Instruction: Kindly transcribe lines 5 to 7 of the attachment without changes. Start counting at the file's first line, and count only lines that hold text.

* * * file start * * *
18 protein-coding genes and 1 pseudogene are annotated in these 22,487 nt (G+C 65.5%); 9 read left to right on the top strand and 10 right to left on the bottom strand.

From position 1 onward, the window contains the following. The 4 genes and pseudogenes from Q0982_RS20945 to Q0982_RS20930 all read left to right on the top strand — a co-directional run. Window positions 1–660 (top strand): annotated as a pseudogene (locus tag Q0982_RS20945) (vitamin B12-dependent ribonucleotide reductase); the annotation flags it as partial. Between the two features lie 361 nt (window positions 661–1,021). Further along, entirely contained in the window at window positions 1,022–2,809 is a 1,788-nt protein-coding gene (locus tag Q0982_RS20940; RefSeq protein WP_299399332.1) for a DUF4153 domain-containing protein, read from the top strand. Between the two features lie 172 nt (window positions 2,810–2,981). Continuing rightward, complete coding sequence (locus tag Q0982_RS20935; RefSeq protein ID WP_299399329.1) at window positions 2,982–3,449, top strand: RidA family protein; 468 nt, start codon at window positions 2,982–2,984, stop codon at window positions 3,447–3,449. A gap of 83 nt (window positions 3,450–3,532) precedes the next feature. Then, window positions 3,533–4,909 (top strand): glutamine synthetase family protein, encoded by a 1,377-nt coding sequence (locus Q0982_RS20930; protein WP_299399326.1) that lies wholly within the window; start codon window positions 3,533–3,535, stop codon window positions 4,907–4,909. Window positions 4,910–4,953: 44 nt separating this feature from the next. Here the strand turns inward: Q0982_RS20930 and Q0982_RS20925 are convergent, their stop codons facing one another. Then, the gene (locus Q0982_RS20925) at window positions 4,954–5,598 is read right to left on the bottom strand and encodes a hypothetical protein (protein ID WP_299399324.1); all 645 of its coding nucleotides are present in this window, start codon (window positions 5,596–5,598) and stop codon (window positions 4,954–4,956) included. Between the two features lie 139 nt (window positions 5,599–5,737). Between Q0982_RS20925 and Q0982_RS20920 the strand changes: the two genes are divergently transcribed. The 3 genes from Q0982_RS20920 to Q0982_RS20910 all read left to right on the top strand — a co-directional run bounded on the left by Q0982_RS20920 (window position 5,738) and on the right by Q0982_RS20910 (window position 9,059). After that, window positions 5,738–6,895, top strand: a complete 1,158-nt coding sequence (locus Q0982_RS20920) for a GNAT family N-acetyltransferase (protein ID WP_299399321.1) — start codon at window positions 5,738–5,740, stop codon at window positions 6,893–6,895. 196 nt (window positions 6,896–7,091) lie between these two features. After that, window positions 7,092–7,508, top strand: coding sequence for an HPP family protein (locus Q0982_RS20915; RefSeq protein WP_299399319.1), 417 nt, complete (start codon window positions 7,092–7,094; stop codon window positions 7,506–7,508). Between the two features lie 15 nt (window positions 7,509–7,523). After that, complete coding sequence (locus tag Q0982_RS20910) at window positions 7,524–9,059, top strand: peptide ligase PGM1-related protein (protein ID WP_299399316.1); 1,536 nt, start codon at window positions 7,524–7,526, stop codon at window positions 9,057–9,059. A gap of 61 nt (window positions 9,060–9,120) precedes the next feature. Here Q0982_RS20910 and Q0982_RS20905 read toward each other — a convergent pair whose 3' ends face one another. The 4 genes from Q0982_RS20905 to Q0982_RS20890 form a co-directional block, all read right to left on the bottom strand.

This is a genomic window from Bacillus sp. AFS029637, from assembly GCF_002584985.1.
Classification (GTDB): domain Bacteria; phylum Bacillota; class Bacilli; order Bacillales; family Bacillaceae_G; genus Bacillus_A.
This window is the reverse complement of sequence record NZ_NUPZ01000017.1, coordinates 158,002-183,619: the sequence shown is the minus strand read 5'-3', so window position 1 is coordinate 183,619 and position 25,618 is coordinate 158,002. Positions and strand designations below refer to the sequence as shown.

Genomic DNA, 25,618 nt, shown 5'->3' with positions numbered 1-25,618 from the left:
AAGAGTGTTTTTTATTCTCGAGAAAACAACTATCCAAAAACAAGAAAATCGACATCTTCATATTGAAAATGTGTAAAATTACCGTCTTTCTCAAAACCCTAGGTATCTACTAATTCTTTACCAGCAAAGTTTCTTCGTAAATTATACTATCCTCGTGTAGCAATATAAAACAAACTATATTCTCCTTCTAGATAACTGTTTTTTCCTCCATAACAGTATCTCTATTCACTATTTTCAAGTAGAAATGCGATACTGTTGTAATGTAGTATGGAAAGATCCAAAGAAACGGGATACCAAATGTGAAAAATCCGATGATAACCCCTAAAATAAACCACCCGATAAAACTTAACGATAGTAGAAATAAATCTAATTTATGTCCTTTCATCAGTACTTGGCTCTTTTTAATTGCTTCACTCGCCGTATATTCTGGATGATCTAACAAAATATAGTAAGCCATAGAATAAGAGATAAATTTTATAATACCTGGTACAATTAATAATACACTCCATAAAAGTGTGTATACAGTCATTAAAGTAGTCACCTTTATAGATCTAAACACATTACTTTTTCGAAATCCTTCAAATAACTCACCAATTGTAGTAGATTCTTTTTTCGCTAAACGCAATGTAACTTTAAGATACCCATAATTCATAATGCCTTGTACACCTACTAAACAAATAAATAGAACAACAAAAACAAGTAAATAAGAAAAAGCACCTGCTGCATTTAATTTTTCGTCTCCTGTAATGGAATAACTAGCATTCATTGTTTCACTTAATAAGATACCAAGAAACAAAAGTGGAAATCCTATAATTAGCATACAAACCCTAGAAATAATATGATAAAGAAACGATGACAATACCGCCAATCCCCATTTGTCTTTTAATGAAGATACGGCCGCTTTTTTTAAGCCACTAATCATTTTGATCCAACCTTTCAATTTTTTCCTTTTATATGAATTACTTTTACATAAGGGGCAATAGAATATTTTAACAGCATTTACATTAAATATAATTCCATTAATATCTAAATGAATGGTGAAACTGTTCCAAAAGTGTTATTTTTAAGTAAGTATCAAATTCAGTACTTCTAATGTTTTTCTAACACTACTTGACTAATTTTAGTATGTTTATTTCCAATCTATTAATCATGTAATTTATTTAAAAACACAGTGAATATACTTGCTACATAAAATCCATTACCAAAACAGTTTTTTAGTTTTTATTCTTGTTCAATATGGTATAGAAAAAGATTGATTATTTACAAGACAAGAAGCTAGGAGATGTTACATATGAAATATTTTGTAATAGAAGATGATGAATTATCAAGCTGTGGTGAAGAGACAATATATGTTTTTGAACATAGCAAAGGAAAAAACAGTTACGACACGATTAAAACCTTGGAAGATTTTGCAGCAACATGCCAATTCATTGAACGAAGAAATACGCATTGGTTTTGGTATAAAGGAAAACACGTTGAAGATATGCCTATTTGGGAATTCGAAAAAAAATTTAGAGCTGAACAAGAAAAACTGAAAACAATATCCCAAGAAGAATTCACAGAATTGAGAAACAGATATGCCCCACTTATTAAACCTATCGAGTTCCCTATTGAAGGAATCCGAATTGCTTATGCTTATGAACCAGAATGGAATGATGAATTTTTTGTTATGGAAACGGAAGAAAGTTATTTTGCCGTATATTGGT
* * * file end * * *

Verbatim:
This window is the reverse complement of sequence record NZ_NUPZ01000017.1, coordinates 158,002-183,619: the sequence shown is the minus strand read 5'-3', so window position 1 is coordinate 183,619 and position 25,618 is coordinate 158,002. Positions and strand designations below refer to the sequence as shown.

Genomic DNA, 25,618 nt, shown 5'->3' with positions numbered 1-25,618 from the left:
AAGAGTGTTTTTTATTCTCGAGAAAACAACTATCCAAAAACAAGAAAATCGACATCTTCATATTGAAAATGTGTAAAATTACCGTCTTTCTCAAAACCCTAGGTATCTACTAATTCTTTACCAGCAAAGTTTCTTCGTAAATTATACTATCCTCGTGTAGCAATATAAAACAAACTATATTCTCCTTCTAGATAACTGTTTTTTCCTCCATAACAGTATCTCTATTCACTATTTTCAAGTAGAAATGCGATACTGTTGTAATGTAGTATGGAAAGATCCAAAGAAACGGGATACCAAATGTGAAAAATCCGATGATAACCCCTAAAATAAACCACCCGATAAAACTTAACGATAGTAGAAATAAATCTAATTTATGTCCTTTCATCAGTACTTGGCTCTTTTTAATTGCTTCACTCGCCGTATATTCTGGATGATCTAACAAAATATAGTAAGCCATAGAATAAGAGATAAATTTTATAATACCTGGTACAATTAATAATACACTCCATAAAAGTGTGTATACAGTCATTAAAGTAGTCACCTTTATAGATCTAAACACATTACTTTTTCGAAATCCTTCAAATAACTCACCAATTGTAGTAGATTCTTTTTTCGCTAAACGCAATGTAACTTTAAGATACCCATAATTCATAATGCCTTGTACACCTACTAAACAAATAAATAGAACAACAAAAACAAGTAAATAAGAAAAAGCACCTGCTGCATTTAATTTTTCGTCTCCTGTAATGGAATAACTAGCATTCATTGTTTCACTTAATAAGATACCAAGAAACAAAAGTGGAAATCCTATAATTAGCATACAAACCCTAGAAATAATATGATAAAGAAACGATGACAATACCGCCAATCCCCATTTGTCTTTTAATGAAGATACGGCCGCTTTTTTTAAGCCACTAATCATTTTGATCCAACCTTTCAATTTTTTCCTTTTATATGAATTACTTTTACATAAGGGGCAATAGAATATTTTAACAGCATTTACATTAAATATAATTCCATTAATATCTAAATGAATGGTGAAACTGTTCCAAAAGTGTTATTTTTAAGTAAGTATCAAATTCAGTACTTCTAATGTTTTTCTAACACTACTTGACTAATTTTAGTATGTTTATTTCCAATCTATTAATCATGTAATTTATTTAAAAACACAGTGAATATACTTGCTACATAAAATCCATTACCAAAACAGTTTTTTAGTTTTTATTCTTGTTCAATATGGTATAGAAAAAGATTGATTATTTACAAGACAAGAAGCTAGGAGATGTTACATATGAAATATTTTGTAATAGAAGATGATGAATTATCAAGCTGTGGTGAAGAGACAATATATGTTTTTGAACATAGCAAAGGAAAAAACAGTTACGACACGATTAAAACCTTGGAAGATTTTGCAGCAACATGCCAATTCATTGAACGAAGAAATACGCATTGGTTTTGGTATAAAGGAAAACACGTTGAAGATATGCCTATTTGGGAATTCGAAAAAAAATTTAGAGCTGAACAAGAAAAACTGAAAACAATATCCCAAGAAGAATTCACAGAATTGAGAAACAGATATGCCCCACTTATTAAACCTATCGAGTTCCCTATTGAAGGAATCCGAATTGCTTATGCTTATGAACCAGAATGGAATGATGAATTTTTTGTTATGGAAACGGAAGAAAGTTATTTTGCCGTATATTGGT